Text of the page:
One of my spiritual friends, Kerra Bolton, recently wrote a powerful post for Sweatpants and Coffee on inviting life's magic. (I highly suggest you go read it; her words are often transformative catalysts in my life. And my commentary will make much more sense that way.) Her first words in the article are, "What if the universe stretched its hand out to you and invited you to dance?" And then she says "... After years of trying to motivate myself with goals, resolutions, intentions, and keywords to get what I want, I decided it was time to “live invitingly.” " And then she brought it home to me with, "Invitation is NOT Intention".
*cue a waterfall of tears, anime style* I felt like she was talking about me. I've lived the last decade of my life doing exactly as she describes. In fact, I'm sure there is probably plenty of embarrassingly incriminating evidence to be found on this very blog. I thought if I just raised my vibration, focused on my intentions, created vision boards and visualization movies, I could live my best life, that it was just another self-help webinar on The Law of Attraction away.
I've been trying to force the world to conform to my wishes and desires, all the while wondering what was secretly wrong with me that I still didn't have the life I (thought I) wanted. And then in 2020, the whole world fell apart. And over the next two years, so did my personal world. I started to get some of the things I thought I wanted, only to find myself completely miserable and massively triggered. And then last year, my family lost thirteen of our friends and relatives.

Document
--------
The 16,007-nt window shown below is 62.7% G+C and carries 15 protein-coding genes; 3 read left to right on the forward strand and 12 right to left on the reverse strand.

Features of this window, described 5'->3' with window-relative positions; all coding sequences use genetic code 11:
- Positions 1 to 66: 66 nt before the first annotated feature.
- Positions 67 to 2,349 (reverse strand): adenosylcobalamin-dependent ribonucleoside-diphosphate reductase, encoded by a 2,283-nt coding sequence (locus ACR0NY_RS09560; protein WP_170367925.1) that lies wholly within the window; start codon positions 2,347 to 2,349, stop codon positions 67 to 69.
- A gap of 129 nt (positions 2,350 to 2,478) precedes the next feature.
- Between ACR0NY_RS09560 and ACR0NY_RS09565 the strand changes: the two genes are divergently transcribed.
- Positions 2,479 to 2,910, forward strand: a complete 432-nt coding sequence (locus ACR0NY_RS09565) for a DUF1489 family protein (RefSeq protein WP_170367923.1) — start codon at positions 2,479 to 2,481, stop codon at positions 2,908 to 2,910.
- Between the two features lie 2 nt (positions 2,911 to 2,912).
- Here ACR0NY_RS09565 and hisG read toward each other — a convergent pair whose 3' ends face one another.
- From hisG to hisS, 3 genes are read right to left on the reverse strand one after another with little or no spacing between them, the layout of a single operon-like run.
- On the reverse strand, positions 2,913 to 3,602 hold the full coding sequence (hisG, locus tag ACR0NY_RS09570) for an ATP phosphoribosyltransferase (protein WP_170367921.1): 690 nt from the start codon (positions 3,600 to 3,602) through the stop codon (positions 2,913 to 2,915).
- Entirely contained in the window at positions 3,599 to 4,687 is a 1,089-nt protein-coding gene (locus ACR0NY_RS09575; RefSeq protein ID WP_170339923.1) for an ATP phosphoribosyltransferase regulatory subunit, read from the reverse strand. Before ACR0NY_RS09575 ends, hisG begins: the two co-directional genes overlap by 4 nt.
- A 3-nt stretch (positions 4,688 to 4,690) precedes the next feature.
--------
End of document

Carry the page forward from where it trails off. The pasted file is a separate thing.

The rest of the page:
So we packed our entire household into storage and set off to be near the rest of our family, without a destination, or a plan. And all the while, I've been protesting because the challenges often seem insurmountable at times. When New Year's Eve found me camped beside a lake surrounded by farmland, I was disappointed that we hadn't found the right house yet and hated the idea of the first day of 2023 being stuck out in the middle of nowhere.
And then I lost another loved one, and Kerra's words found me, as they often do, right when I needed them. Inspired by her question, I asked myself "What is the universe inviting me to do?"
Once I let go of my own intentions, I realize I'm far happier with what I've been invited to experience than I ever would have been with what I imagined for myself. I've done yoga while herons wander by, seen the most beautiful sunset of my life, gone swimming, played horseshoes, and visited Batuu; all things I couldn't have imagined being part of my life before. Because the universe wants more for me than I can imagine. My viewpoint is necessarily limited by human experience, driven by social conditioning at every level. The universe's viewpoint is by comparison, omniscient. It knows the full spectrum of all things possible, as well as my own deepest desires. And when I trust that I'm being invited to something greater, rather than being denied my demands, my life is the best it has ever been. I am the happiest I have ever been.
That's not to say life is perfect. There are still cold, windy days and sore muscles, moments when we're all overtired, overstimulated, and ready for the day to be done. But this life is far better than I ever could have imagined it to be. Because instead of focusing and forcing, I'm living. I'm open to the moment, to following my impulses. I dance when I feel like dancing. I sing when I feel like singing. I hear music when there is none. Because my gorgeous, wise friend suggested that life is better when you let go and start living it. And boy, was she ever right.